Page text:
Investigating the outcome of the initial assessment at a national transgender health service: Time to review the process?
Jones, Bethany A.
Van Eijk, Marnix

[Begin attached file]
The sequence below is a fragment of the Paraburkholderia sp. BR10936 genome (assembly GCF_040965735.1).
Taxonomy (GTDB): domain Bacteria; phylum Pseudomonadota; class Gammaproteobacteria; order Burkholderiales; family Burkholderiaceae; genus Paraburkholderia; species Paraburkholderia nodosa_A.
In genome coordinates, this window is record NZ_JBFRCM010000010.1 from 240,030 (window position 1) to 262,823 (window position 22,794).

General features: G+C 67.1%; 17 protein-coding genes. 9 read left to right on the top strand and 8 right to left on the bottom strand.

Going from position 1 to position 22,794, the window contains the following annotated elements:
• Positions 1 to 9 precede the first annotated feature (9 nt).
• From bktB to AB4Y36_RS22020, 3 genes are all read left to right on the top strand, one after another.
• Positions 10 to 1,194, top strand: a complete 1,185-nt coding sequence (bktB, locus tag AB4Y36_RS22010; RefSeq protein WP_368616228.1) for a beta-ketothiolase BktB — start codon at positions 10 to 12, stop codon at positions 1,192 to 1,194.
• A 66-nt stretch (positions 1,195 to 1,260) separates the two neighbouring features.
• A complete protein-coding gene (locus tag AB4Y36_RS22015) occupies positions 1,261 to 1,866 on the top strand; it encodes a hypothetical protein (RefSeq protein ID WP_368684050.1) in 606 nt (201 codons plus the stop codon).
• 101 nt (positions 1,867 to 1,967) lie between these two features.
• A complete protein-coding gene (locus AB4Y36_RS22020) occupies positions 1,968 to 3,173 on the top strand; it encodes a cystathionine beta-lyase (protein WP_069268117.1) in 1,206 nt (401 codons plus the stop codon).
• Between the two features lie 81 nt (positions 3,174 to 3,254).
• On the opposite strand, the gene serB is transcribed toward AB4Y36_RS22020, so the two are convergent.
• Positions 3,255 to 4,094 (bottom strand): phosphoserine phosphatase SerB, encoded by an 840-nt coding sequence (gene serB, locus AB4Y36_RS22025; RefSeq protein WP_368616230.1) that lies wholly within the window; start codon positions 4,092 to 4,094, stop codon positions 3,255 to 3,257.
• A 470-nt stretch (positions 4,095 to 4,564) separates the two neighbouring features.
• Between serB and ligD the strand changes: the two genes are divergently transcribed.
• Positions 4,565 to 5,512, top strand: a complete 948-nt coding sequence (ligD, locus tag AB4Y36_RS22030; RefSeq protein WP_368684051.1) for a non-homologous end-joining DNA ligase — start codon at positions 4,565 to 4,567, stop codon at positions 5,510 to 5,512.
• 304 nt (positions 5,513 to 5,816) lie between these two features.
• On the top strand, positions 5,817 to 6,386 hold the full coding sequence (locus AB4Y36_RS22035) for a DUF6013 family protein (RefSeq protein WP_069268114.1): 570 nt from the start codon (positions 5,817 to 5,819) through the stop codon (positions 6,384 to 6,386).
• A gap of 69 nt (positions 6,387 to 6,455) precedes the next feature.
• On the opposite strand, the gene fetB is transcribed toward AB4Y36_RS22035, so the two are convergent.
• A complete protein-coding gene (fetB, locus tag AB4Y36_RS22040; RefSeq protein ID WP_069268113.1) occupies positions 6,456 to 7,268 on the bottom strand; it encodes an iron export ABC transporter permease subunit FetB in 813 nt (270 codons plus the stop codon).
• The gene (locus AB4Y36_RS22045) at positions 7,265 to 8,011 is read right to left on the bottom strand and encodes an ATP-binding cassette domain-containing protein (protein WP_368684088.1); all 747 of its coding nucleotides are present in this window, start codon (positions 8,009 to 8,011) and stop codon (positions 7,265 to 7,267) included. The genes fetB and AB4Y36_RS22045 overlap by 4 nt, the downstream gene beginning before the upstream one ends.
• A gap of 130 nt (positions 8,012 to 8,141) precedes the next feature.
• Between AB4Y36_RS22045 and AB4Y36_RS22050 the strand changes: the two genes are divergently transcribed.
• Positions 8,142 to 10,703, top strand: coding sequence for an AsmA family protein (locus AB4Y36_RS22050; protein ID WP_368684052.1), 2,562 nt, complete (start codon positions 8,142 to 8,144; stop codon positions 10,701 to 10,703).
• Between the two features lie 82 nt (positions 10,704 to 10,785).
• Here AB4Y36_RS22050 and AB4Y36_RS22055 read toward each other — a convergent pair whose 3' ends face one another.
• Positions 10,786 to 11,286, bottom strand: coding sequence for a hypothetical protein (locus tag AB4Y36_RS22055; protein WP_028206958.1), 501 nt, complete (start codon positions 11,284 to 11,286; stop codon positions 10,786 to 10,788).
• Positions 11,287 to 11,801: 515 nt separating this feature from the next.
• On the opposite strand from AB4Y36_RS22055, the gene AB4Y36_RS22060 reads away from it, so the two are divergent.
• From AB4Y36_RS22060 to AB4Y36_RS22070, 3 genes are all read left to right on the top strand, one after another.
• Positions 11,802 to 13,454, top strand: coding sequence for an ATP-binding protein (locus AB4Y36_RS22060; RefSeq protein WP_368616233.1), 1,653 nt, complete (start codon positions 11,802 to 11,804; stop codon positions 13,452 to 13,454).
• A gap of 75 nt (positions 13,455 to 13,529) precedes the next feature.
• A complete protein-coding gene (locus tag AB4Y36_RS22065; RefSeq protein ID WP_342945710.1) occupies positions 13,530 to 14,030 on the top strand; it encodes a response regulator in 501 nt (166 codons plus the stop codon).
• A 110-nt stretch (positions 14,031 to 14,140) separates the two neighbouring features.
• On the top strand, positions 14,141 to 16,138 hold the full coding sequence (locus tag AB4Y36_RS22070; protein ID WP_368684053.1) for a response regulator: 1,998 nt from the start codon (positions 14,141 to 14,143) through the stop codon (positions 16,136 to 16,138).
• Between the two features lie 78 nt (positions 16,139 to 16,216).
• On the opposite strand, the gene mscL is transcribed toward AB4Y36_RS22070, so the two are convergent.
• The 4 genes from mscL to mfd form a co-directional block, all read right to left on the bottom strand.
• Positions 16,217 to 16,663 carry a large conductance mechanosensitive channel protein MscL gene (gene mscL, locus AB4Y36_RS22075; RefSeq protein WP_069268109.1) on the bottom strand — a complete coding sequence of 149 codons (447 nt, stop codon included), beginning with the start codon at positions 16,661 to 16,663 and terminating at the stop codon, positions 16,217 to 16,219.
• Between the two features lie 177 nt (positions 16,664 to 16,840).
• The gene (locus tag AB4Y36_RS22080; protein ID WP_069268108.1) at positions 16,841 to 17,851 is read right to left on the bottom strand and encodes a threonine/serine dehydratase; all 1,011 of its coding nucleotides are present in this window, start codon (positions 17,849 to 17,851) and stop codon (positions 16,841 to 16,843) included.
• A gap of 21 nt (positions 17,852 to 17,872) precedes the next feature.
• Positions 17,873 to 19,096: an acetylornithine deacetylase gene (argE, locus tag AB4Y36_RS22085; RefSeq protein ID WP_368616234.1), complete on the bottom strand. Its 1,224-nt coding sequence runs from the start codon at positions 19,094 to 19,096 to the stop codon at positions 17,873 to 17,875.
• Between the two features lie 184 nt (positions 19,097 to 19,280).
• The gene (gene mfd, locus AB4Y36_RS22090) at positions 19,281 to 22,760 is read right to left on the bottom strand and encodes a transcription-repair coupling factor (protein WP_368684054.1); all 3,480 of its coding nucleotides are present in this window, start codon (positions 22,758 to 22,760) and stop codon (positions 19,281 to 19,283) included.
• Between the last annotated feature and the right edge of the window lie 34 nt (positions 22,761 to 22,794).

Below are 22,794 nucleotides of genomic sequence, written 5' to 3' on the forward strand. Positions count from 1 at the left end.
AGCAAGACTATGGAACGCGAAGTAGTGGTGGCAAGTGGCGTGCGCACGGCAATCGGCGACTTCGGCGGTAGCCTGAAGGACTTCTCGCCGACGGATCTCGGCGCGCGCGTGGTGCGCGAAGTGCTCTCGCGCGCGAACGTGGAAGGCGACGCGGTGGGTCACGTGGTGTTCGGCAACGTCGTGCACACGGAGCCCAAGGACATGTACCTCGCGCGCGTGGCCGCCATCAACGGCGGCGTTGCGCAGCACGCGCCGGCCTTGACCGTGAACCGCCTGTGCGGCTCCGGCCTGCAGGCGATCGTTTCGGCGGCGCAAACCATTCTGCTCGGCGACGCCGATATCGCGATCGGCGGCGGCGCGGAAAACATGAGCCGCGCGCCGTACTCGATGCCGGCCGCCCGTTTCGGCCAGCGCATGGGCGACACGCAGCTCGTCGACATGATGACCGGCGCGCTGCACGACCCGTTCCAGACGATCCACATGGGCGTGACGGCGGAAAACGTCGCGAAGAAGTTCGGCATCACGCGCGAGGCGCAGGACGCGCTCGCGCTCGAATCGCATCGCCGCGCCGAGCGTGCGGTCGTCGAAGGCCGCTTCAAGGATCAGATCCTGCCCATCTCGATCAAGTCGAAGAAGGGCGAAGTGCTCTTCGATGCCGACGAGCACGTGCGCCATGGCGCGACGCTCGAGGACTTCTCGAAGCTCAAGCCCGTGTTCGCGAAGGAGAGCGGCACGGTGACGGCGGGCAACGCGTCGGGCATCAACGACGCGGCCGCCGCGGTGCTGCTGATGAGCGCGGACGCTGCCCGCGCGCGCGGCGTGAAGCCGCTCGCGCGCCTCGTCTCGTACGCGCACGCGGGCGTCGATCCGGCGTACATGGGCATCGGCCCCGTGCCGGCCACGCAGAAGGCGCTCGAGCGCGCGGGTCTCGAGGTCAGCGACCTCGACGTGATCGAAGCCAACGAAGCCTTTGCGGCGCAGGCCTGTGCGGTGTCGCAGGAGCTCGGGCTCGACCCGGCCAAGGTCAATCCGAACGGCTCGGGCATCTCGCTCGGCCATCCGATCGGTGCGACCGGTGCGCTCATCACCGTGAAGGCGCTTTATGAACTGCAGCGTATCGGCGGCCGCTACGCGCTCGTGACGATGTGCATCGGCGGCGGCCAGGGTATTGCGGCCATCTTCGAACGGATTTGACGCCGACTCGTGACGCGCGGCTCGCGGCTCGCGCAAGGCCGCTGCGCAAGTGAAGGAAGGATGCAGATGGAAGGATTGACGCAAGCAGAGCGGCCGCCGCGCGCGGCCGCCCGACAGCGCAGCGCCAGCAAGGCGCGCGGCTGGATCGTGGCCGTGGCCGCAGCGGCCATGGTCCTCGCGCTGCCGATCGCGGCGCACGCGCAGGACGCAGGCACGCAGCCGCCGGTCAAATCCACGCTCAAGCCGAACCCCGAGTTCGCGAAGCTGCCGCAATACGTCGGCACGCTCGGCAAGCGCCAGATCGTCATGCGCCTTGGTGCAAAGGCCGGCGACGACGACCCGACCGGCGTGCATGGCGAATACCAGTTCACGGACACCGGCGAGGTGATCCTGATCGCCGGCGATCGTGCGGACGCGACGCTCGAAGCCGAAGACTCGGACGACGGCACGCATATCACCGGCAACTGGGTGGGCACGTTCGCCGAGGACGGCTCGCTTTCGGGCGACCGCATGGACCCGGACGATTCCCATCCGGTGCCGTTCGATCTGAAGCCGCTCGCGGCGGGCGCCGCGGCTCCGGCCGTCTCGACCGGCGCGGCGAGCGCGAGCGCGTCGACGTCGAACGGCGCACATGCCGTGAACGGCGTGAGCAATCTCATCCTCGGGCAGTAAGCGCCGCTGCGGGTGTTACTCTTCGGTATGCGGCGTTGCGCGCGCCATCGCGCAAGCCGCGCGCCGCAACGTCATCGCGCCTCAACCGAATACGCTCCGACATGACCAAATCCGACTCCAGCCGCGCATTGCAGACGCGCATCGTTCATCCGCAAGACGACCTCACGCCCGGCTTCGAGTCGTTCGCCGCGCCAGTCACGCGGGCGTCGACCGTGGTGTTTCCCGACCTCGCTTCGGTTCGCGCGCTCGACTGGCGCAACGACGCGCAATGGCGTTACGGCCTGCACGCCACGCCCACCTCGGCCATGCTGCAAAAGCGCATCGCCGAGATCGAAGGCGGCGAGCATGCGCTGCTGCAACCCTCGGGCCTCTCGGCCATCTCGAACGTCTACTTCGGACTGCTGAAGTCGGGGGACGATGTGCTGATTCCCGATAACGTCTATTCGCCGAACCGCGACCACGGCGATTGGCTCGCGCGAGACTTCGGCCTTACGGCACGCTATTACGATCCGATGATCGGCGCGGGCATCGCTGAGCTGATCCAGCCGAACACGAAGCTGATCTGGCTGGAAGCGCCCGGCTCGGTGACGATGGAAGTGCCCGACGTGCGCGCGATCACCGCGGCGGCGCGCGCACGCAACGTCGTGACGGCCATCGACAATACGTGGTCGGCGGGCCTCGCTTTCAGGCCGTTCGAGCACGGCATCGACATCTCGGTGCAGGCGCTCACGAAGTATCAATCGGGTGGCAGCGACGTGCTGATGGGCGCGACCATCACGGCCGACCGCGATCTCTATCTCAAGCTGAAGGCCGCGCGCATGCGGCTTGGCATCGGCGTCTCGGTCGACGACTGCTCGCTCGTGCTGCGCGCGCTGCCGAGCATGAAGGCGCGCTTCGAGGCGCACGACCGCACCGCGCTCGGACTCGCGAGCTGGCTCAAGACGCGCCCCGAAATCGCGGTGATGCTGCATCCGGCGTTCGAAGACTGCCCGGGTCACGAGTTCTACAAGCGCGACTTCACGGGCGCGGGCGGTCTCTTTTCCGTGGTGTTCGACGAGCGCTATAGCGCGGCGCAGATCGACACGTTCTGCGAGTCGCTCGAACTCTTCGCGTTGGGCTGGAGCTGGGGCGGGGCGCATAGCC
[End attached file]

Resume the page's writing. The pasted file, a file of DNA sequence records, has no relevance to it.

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Background: Globally, there is a lack of a standardized assessment process prior to the initiation of gender affirming medical interventions and consequently there is a discrepancy in this process among different transgender health services. Aim: The main objective of this study is to investigate the outcome of the initial assessment process at a national transgender health service. Method: The outcome of people over the age of 17 years, assessed at a large national transgender health service in the United Kingdom during a 2-year period was categorized into: (1) recommendation for cross-sex hormone treatment, or (2) no recommendation for cross-sex hormone treatment. In addition, 200 case notes were reviewed in order to investigate the level of agreement between the two clinicians involved in the assessment process. Results: During the study period, a total number of 617 people completed their assessment at the service. Following assessment 380 (61.6%) patients were recommended for cross-sex hormone treatment, leaving 237 (38.4%) patients who required a longer assessment period or were discharged. The factors associated with being recommended for cross-sex hormone treatment were having socially transitioned, not smoking, having initiated cross-sex hormones prior to assessment, being older, and assigned male at birth. Out of the 200 case notes reviewed, agreement between assessor 1 and 2 (3 months apart) was found in 88% (n = 176) of the cases. Discussion: Although the results of the study may not be generalizable to other international centers, questioning the assessment process and the role of the assessors is important to ensure treatment is offered in a timely and efficient manner. The findings from this study suggest that the routine inclusion of two assessors needs to be reviewed. © 2017 Taylor & Francis Group, LLC